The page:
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In making this selection, I stripped away any thoughts of the art market, of what may or may not be a good investment - that is always a folly, as no one really knows if a work of art will make you a profit (and if they claim to, run a mile). Instead, I went with gut instinct, an instinct heavily influenced by our current isolated state. I thought about it as a visual playlist, prints to satisfy every lockdown mood.

There are the quiet, contemplative companions, like Yoko Omoni’s linocut of a tree, and the lyrical, magic realism of Tom Hammick’s Cloud Island. Some are more politicised, perfect for putting the world to rights—Barbara Kruger’s arresting subway poster, Surveillance is your Buswork from 1980, is chillingly fitting for these restricted times. Others are softer, domestic contemplations of interiors, such as Celia Paul’s man staring wistfully out of a window and David Hockney’s Home from 1969—and what a lovely home. Then there are those that just struck a chord—how could you not choose Chris Orr’s prescient Crisis? What Crisis (2020) for some black humour. And the bucket list prints by printmaking greats: I have always longed for an Egon Schiele, a Whistler and a Paula Rego.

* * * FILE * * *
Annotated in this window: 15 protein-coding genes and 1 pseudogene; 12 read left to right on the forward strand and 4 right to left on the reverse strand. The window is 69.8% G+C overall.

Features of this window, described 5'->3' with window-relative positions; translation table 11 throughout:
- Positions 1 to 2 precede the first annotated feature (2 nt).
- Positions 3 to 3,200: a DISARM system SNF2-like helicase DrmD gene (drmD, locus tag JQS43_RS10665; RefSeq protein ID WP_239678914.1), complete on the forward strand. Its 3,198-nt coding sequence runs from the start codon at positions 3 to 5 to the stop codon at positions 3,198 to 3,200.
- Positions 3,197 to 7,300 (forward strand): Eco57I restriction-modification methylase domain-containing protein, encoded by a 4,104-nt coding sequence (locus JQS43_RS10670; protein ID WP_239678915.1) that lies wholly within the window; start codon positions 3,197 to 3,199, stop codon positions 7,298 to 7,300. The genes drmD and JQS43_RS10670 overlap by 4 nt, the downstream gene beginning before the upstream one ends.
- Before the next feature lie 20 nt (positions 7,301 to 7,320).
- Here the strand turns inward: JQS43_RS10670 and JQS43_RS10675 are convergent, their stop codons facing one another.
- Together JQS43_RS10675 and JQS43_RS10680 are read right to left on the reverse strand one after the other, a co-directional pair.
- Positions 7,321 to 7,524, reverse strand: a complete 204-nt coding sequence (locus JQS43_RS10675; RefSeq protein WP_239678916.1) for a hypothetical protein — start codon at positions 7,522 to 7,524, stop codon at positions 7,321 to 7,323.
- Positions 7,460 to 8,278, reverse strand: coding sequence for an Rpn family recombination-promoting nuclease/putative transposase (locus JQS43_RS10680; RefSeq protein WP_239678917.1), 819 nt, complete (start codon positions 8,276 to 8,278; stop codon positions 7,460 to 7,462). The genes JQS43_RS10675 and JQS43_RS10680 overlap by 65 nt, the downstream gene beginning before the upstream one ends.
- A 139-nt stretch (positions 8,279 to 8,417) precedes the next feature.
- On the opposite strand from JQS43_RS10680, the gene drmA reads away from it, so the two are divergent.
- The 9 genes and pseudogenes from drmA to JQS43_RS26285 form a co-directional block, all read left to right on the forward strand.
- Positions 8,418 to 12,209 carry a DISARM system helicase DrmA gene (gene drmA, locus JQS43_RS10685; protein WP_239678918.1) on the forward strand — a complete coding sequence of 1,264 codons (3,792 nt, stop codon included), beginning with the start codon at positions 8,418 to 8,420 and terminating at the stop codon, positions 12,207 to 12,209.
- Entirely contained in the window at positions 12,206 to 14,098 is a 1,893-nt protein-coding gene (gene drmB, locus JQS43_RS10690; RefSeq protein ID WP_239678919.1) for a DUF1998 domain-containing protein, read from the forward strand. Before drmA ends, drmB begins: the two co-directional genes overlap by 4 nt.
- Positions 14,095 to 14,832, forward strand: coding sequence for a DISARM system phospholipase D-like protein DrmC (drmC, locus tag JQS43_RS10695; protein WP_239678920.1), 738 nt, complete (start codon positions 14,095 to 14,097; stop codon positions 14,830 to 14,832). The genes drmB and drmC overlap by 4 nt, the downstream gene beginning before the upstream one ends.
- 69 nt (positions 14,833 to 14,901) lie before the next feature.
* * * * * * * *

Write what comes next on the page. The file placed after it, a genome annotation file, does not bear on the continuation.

Images of the sea and of wilderness drew me in particular: take CRW Nevinson’s rare lithograph The Blue Wave from 1917 with its clear debt to Japanese wave painting; Frank Brunner’s inky, twinkling Nordic View; Peter Doig’s slick, seal-like Surfer emerging from the waters, and the harsh beauty of Emma Stibbon’s Ice Floe, Antarctica (2020). Others provide outlets for some frustrated wanderlust, such as Patrick Procktor’s delicious lithograph of Cataract, Aswan from 1985, those thin drapes blowing in the dry desert breeze.

Quite unintentionally, these prints range in date from the 19th century to 2020, and in price from a couple of hundred pounds to over £50,000. And there are myriad printing processes too - from the impulsive, romantic energy of Susie Hamilton’s one-off monoprint In a Wood (1996) to Grayson Perry’s appliqué Marriage Flag, via woodcuts, linocuts, etchings, lithographs and screenprints. Therein lies the beauty of prints.

A final mention to the Pop artist Larry Rivers’ Crotch - I think we can all relate to sitting around eating popcorn in our quarantine pants at the moment. Or perhaps that’s just me.